Before Jim Harbaugh arrived in San Francisco, Alex Smith had never put together back-to-back games where he had a quarterback rating above 100. Not to mention he had only had seven games prior in his career where his quarterback rating hit the century mark.
Smith has always been a highly-criticized and talked-about figure in the mainstream media, mostly because of his lofty draft status and his inability to live up to it. But the beauty of it now is that No. 11 is coming into his own right before our eyes under the tutelage of Harbaugh.
The 49ers' old-school attack of being a run-first team is a refreshing site to a league where 400-yard passing games have become the norm and 3,000-yard seasons are a drop in the bucket. By being a run-first team, it takes all of the pressure off of Smith to be San Francisco's only source of yardage. Teams like the Lions and Packers rely so heavily on their respected passing games.
Currently, there are 13 teams that are averaging less than 100 yards rushing per game. And in 2011, there were only seven teams that finished below that mark.
To put that in perspective, let's flash back to 2001, a time when the NFL was still a run-first league. In 2001, the NFL only had five teams below the 100-yard mark.
However, it's important to look beyond the stats, so we can figure out how Smith's quarterback rating hit 107.7 against the Detroit Lions. With the help of all-22 film, let's break down his impressive performance.
First Quarter, 12:29 Left to Play
In under two minutes, the 49ers defense had already forced a three-and-out as Matthew Stafford and the Lions offense managed to pick up only four yards on their first three plays.
San Francisco started their drive at their own 33, but quickly moved the ball deep in Detroit territory by gaining a combined 48 yards on two pass plays.
Yet the third Smith pass proved to be the biggest dagger, as he hit Vernon Davis for a 21-yard touchdown strike. The 49ers offense was in a very common personnel that they run often. They deployed two running backs, two wide receivers and one tight end. Fullback Bruce Miller was flanked out to the left with Frank Gore the lone back in the backfield.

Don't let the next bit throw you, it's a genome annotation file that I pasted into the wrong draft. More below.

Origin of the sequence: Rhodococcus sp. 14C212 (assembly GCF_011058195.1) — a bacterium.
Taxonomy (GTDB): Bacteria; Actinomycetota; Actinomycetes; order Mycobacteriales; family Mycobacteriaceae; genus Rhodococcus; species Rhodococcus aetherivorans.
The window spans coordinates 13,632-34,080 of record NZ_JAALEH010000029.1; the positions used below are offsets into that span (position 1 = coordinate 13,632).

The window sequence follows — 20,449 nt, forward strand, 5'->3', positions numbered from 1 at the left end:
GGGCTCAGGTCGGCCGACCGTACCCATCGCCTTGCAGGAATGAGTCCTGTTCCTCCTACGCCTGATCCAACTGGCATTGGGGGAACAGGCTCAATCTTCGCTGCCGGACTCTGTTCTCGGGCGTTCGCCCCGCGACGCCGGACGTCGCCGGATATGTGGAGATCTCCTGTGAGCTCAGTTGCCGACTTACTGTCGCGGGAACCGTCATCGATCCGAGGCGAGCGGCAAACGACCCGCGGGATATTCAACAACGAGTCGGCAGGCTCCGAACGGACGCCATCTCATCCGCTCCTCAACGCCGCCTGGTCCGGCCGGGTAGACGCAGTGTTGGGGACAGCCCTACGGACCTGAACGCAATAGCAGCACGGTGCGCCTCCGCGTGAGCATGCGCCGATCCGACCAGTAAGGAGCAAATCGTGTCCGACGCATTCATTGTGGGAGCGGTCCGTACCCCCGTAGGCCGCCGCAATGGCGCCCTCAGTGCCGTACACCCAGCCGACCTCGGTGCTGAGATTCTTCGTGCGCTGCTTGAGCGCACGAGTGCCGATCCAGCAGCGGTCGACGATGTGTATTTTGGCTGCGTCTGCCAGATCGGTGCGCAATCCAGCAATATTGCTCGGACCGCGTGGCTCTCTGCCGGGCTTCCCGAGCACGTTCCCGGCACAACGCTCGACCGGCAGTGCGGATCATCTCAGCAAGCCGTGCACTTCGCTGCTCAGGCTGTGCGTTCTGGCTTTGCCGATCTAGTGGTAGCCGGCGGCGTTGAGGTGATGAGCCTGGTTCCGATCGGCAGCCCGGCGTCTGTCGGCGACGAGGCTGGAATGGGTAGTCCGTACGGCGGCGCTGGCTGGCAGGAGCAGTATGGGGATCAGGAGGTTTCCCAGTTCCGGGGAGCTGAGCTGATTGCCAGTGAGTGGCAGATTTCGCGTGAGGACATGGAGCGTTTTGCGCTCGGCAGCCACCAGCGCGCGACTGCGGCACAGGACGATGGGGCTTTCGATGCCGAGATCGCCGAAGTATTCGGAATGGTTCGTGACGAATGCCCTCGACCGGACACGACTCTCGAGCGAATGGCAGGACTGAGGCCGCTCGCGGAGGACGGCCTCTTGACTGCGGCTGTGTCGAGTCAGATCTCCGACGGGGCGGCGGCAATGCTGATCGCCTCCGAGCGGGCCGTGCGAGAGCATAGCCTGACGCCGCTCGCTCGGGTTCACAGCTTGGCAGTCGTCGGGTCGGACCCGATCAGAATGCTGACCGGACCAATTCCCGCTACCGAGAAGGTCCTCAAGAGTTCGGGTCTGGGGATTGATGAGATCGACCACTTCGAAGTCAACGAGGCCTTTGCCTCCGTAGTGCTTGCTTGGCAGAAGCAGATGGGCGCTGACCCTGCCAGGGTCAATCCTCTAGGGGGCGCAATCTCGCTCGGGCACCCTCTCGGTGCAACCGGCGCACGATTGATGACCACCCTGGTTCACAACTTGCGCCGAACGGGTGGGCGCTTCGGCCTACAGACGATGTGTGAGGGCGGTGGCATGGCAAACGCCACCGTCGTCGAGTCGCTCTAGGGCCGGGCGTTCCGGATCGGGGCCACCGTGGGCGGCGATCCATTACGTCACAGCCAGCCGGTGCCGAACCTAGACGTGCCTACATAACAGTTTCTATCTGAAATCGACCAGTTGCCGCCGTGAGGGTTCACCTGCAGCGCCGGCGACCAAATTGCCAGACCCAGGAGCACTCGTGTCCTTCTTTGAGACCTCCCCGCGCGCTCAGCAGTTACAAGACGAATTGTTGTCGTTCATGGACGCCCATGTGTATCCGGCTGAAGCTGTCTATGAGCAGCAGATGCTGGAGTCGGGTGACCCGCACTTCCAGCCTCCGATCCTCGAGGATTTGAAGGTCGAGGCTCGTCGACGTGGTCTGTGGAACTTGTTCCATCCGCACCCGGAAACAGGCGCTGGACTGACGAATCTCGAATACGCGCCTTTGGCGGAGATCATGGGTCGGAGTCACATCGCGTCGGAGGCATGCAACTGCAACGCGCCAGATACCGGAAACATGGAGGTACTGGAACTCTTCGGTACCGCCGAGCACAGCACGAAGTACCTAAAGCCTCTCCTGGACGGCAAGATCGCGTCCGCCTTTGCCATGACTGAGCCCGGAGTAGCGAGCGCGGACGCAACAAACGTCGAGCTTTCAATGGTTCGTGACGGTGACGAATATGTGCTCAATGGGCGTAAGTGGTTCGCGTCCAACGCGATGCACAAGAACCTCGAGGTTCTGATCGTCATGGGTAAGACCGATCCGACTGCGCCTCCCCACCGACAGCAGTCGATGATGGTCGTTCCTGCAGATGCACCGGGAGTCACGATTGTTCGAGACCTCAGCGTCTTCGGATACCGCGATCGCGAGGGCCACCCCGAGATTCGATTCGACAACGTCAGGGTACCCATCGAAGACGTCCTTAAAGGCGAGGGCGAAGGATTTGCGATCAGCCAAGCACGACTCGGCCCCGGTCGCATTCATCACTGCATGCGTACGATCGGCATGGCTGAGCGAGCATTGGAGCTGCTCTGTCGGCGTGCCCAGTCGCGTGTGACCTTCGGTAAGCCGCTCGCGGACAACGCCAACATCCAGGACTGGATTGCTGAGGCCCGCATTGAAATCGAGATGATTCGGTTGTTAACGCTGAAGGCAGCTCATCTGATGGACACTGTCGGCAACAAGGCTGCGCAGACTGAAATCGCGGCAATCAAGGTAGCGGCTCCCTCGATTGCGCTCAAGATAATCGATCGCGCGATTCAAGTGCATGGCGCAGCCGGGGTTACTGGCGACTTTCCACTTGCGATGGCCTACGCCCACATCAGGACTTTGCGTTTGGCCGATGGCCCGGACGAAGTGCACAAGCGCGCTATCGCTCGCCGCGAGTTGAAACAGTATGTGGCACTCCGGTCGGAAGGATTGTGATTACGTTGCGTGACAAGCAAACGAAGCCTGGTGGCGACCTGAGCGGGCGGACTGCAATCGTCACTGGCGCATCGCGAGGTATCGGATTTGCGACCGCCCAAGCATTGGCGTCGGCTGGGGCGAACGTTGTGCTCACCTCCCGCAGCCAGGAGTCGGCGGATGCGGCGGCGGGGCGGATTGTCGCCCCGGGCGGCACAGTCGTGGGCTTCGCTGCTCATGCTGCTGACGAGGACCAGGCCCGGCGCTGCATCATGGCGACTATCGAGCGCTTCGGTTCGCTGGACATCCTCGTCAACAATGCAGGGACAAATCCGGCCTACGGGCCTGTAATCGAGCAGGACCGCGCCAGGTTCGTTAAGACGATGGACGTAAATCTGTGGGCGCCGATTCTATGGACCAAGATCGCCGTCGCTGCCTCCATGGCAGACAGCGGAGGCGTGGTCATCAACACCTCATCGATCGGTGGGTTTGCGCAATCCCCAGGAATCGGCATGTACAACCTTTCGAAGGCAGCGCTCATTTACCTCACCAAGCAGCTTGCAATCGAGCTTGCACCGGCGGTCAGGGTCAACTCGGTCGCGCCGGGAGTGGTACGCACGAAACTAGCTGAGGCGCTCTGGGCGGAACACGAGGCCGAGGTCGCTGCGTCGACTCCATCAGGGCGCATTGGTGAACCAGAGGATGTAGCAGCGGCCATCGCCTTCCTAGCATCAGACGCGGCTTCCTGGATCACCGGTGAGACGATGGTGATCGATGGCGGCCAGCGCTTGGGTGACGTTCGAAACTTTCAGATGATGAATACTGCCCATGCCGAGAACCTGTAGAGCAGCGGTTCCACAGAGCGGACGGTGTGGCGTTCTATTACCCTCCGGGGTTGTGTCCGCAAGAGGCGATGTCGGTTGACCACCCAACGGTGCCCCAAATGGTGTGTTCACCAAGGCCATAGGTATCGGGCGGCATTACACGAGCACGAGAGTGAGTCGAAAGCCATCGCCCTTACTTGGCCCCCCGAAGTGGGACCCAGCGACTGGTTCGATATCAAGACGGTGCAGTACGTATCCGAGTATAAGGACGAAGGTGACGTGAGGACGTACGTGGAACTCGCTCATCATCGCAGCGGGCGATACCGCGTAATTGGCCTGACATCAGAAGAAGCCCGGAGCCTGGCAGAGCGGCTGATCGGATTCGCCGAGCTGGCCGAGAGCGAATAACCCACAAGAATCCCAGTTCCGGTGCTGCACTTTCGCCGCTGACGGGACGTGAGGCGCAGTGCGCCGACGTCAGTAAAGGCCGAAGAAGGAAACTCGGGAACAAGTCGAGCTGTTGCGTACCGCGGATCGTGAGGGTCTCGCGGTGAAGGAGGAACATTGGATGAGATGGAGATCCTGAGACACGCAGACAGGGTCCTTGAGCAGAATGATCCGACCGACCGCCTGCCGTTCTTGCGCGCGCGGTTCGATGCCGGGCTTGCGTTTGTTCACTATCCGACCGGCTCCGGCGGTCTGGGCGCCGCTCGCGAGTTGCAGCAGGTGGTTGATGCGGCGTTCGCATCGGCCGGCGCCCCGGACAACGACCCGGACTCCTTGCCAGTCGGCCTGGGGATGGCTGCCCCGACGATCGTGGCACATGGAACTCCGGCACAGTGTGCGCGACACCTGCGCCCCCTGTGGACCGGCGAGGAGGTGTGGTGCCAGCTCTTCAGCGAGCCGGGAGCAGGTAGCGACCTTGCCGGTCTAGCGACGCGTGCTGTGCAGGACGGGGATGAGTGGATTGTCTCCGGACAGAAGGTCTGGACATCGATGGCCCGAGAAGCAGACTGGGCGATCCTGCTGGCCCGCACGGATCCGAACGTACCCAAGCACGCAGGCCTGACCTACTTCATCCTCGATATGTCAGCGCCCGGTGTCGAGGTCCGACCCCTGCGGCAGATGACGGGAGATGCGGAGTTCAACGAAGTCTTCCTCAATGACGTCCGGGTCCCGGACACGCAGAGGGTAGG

Detroit's defense was in a man-to-man cover 1 look, and they were bringing the heat. The Lions sent six defenders at Alex Smith. He immediately recognized the blitz and single high safety look, which enabled him to throw a beautiful strike to Vernon Davis up the seam.
You can see here the safety gets caught napping in his back pedal, and by the time he realizes he has no help behind him, Davis is already in the process of blowing by him.
John Wendling was the safety that got torched. He was filling in for the injured Louis Delmas. Our friends over at Pro Football Focus had him graded at -2.0 in pass coverage against the 49ers.
Fourth Quarter, 08:32 Left to Play
This play isn't going to jump off the page at you by any means because it's only a four-yard gain, but what really impressed me was his decision-making and ability to get rid of the ball by taking what the defense gave him.
Before Harbaugh arrived, one of the biggest things that hampered Smith was his decision-making skills. His poor reads often caused him to throw into tight windows that weren't always open.
Detroit is in a base cover 2 look on this 2nd-and-11 play. The Lions' primary focus is to keep everything in front of them; they can't afford to give up the deep ball considering they already have them in a hole.
San Francisco is thinking the same thing. It would like to get a receiver behind the secondary, but it is prepared to take an underneath route to set up the 3rd-and-short.
No. 11 immediately feels the pressures off the edge from Cliff Avril. Three of the four 49ers receivers who are out on routes haven't even came out of their breaks yet, so instead of waiting another second to see if they are open out of their breaks, Smith flips his vision from the left side of the field to his short route underneath.
By design, Davis was already out of his route waiting for the potential throw.
Sometimes we all forget that those tiny details can change the course of the game. Let's just say Smith waits another second for the developing route down the sideline. Potentially two bad things could happen. He could get sacked by Avril, and there could be a potential fumble, or he could force a throw into coverage and it gets picked off. Both things would have changed the complete momentum of the game.
By hitting his hot read, the 49ers now have a third and manageable, and they go on to pick up a first down on the very next play.
Fourth Quarter, 08:32 Left to Play
On San Francisco's last scoring play of the night, Smith throws another touchdown pass to Davis. No. 85 finished the night with five catches for 73 yards and two touchdowns. Much improved from last year's game, where he only had two catches for eight yards.
At this point, the 49ers are in control and have a commanding lead of the game, so given the fact they come out in a heavy set, it's expected that they will be running the ball to keep the clock running. However, it was 2nd-and-3 on an obvious running down, but if you couple the down and distance with the heavy set, there's a good possibility a pass would work in this situation.
Detroit has nine defenders in the box in effort to stop the run. So, its play call is genius at this point, as a play action boot to the right will give Smith space to move.
Davis is on the end of the line of scrimmage. He will appear as if he won't be going out on a route, as he blocks the defender in front of him for a split second, but as soon as he releases on his route, he runs straight to an open area along the right sideline.
Smith leads him perfectly, as there is plenty of open room to run. The end result is a score from 23 yards out. The perfect cap to Harbaugh vs. Schwartz Round II.